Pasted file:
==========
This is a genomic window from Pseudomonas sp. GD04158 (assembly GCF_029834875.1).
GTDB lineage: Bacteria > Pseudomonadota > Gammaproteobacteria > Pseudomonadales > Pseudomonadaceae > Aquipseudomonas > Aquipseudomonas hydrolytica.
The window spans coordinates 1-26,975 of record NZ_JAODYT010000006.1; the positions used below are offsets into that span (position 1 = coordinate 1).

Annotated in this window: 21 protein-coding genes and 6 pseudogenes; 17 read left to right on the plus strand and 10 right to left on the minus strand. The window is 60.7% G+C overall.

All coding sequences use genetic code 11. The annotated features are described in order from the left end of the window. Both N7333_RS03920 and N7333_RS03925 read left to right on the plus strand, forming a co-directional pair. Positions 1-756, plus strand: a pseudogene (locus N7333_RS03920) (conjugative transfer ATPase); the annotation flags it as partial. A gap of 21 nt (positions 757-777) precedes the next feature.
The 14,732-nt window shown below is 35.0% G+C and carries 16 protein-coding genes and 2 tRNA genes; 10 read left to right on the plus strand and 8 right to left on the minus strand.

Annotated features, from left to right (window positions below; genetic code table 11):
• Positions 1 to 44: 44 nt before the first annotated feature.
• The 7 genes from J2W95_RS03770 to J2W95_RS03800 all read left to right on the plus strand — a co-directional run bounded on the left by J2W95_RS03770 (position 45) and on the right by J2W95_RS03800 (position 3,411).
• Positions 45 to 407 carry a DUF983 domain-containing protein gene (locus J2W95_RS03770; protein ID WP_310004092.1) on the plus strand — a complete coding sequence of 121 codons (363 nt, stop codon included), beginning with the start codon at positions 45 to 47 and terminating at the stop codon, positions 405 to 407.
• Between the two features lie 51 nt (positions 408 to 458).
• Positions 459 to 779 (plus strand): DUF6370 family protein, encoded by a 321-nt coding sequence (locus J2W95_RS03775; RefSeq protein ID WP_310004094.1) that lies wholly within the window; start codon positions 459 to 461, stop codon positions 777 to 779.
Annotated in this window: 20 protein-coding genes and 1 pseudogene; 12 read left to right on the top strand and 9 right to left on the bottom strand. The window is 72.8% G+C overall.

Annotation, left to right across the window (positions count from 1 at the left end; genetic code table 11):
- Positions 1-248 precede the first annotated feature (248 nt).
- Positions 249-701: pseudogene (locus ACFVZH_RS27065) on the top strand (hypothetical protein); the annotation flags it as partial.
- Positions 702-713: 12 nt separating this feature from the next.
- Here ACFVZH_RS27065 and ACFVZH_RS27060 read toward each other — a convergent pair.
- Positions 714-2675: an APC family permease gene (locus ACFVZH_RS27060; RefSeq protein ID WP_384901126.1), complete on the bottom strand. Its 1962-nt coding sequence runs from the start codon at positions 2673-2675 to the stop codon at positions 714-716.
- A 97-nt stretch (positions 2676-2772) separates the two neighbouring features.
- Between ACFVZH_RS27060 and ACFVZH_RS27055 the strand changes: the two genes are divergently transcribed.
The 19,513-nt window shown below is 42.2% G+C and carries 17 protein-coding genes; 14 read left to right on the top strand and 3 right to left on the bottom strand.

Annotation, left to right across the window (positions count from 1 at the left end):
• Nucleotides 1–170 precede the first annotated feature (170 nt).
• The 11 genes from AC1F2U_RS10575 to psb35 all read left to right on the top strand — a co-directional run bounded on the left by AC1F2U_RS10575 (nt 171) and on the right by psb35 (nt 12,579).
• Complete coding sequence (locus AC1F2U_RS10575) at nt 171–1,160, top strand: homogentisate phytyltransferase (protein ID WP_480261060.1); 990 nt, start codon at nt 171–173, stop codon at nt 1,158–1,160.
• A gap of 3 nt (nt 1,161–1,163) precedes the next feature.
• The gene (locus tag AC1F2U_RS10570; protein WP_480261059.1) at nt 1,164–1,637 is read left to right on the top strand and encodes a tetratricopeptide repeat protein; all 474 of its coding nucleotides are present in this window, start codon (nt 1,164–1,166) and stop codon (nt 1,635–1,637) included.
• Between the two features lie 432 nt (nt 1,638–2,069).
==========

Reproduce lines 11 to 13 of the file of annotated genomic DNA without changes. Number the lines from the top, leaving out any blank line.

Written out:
• Between the two features lie 51 nt (positions 408 to 458).
• Positions 459 to 779 (plus strand): DUF6370 family protein, encoded by a 321-nt coding sequence (locus J2W95_RS03775; RefSeq protein ID WP_310004094.1) that lies wholly within the window; start codon positions 459 to 461, stop codon positions 777 to 779.
Annotated in this window: 20 protein-coding genes and 1 pseudogene; 12 read left to right on the top strand and 9 right to left on the bottom strand. The window is 72.8% G+C overall.